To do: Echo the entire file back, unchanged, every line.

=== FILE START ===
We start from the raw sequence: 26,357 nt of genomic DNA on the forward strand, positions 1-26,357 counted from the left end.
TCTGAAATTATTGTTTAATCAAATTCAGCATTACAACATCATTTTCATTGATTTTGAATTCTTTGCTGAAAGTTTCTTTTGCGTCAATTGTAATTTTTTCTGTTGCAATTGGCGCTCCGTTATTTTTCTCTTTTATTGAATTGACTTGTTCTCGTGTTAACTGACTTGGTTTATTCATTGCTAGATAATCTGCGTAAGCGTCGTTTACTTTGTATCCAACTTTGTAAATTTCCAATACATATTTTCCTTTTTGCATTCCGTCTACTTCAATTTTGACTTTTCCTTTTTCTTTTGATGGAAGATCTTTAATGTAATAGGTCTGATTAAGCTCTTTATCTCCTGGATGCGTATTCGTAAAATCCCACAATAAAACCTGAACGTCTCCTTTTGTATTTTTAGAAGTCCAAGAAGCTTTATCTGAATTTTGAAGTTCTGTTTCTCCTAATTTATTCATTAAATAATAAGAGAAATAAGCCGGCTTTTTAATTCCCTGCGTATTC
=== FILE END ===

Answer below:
We start from the raw sequence: 26,357 nt of genomic DNA on the forward strand, positions 1-26,357 counted from the left end.
TCTGAAATTATTGTTTAATCAAATTCAGCATTACAACATCATTTTCATTGATTTTGAATTCTTTGCTGAAAGTTTCTTTTGCGTCAATTGTAATTTTTTCTGTTGCAATTGGCGCTCCGTTATTTTTCTCTTTTATTGAATTGACTTGTTCTCGTGTTAACTGACTTGGTTTATTCATTGCTAGATAATCTGCGTAAGCGTCGTTTACTTTGTATCCAACTTTGTAAATTTCCAATACATATTTTCCTTTTTGCATTCCGTCTACTTCAATTTTGACTTTTCCTTTTTCTTTTGATGGAAGATCTTTAATGTAATAGGTCTGATTAAGCTCTTTATCTCCTGGATGCGTATTCGTAAAATCCCACAATAAAACCTGAACGTCTCCTTTTGTATTTTTAGAAGTCCAAGAAGCTTTATCTGAATTTTGAAGTTCTGTTTCTCCTAATTTATTCATTAAATAATAAGAGAAATAAGCCGGCTTTTTAATTCCCTGCGTATTC